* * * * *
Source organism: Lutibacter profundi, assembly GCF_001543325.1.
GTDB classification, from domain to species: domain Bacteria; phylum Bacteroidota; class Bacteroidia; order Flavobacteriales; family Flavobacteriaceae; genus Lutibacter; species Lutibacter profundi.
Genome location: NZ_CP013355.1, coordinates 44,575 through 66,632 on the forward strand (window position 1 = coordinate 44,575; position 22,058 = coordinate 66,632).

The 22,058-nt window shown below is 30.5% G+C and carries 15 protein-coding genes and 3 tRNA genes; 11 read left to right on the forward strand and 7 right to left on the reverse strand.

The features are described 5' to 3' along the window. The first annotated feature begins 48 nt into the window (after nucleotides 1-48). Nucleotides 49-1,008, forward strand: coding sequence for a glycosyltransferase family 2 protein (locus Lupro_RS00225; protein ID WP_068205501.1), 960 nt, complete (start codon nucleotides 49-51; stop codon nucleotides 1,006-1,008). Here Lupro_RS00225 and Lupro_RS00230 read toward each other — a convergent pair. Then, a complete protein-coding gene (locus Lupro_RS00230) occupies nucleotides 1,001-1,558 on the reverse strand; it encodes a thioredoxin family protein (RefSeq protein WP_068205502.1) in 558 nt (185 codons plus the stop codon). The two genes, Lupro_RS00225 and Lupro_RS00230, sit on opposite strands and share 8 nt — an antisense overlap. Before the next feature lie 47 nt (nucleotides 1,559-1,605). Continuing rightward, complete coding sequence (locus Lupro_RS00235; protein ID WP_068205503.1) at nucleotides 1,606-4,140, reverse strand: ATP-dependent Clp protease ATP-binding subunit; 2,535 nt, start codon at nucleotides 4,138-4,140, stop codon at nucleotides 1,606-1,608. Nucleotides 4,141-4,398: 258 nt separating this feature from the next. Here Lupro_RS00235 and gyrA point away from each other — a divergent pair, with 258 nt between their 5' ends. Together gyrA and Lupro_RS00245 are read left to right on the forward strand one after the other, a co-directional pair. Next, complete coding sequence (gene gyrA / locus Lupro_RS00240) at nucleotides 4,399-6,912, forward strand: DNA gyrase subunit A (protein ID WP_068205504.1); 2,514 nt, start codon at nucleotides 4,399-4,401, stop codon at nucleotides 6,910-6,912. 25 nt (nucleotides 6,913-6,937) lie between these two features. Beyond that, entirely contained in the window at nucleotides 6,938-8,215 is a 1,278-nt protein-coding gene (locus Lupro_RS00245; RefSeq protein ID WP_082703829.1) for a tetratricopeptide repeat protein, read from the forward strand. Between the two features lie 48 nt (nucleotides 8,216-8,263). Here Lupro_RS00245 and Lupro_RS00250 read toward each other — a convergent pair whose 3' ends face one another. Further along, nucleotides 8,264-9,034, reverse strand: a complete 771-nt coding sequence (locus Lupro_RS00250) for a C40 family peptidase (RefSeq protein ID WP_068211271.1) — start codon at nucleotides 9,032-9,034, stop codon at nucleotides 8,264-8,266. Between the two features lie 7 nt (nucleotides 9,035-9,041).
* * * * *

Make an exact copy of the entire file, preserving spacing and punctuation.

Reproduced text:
Source organism: Lutibacter profundi, assembly GCF_001543325.1.
GTDB classification, from domain to species: domain Bacteria; phylum Bacteroidota; class Bacteroidia; order Flavobacteriales; family Flavobacteriaceae; genus Lutibacter; species Lutibacter profundi.
Genome location: NZ_CP013355.1, coordinates 44,575 through 66,632 on the forward strand (window position 1 = coordinate 44,575; position 22,058 = coordinate 66,632).

The 22,058-nt window shown below is 30.5% G+C and carries 15 protein-coding genes and 3 tRNA genes; 11 read left to right on the forward strand and 7 right to left on the reverse strand.

The features are described 5' to 3' along the window. The first annotated feature begins 48 nt into the window (after nucleotides 1-48). Nucleotides 49-1,008, forward strand: coding sequence for a glycosyltransferase family 2 protein (locus Lupro_RS00225; protein ID WP_068205501.1), 960 nt, complete (start codon nucleotides 49-51; stop codon nucleotides 1,006-1,008). Here Lupro_RS00225 and Lupro_RS00230 read toward each other — a convergent pair. Then, a complete protein-coding gene (locus Lupro_RS00230) occupies nucleotides 1,001-1,558 on the reverse strand; it encodes a thioredoxin family protein (RefSeq protein WP_068205502.1) in 558 nt (185 codons plus the stop codon). The two genes, Lupro_RS00225 and Lupro_RS00230, sit on opposite strands and share 8 nt — an antisense overlap. Before the next feature lie 47 nt (nucleotides 1,559-1,605). Continuing rightward, complete coding sequence (locus Lupro_RS00235; protein ID WP_068205503.1) at nucleotides 1,606-4,140, reverse strand: ATP-dependent Clp protease ATP-binding subunit; 2,535 nt, start codon at nucleotides 4,138-4,140, stop codon at nucleotides 1,606-1,608. Nucleotides 4,141-4,398: 258 nt separating this feature from the next. Here Lupro_RS00235 and gyrA point away from each other — a divergent pair, with 258 nt between their 5' ends. Together gyrA and Lupro_RS00245 are read left to right on the forward strand one after the other, a co-directional pair. Next, complete coding sequence (gene gyrA / locus Lupro_RS00240) at nucleotides 4,399-6,912, forward strand: DNA gyrase subunit A (protein ID WP_068205504.1); 2,514 nt, start codon at nucleotides 4,399-4,401, stop codon at nucleotides 6,910-6,912. 25 nt (nucleotides 6,913-6,937) lie between these two features. Beyond that, entirely contained in the window at nucleotides 6,938-8,215 is a 1,278-nt protein-coding gene (locus Lupro_RS00245; RefSeq protein ID WP_082703829.1) for a tetratricopeptide repeat protein, read from the forward strand. Between the two features lie 48 nt (nucleotides 8,216-8,263). Here Lupro_RS00245 and Lupro_RS00250 read toward each other — a convergent pair whose 3' ends face one another. Further along, nucleotides 8,264-9,034, reverse strand: a complete 771-nt coding sequence (locus Lupro_RS00250) for a C40 family peptidase (RefSeq protein ID WP_068211271.1) — start codon at nucleotides 9,032-9,034, stop codon at nucleotides 8,264-8,266. Between the two features lie 7 nt (nucleotides 9,035-9,041).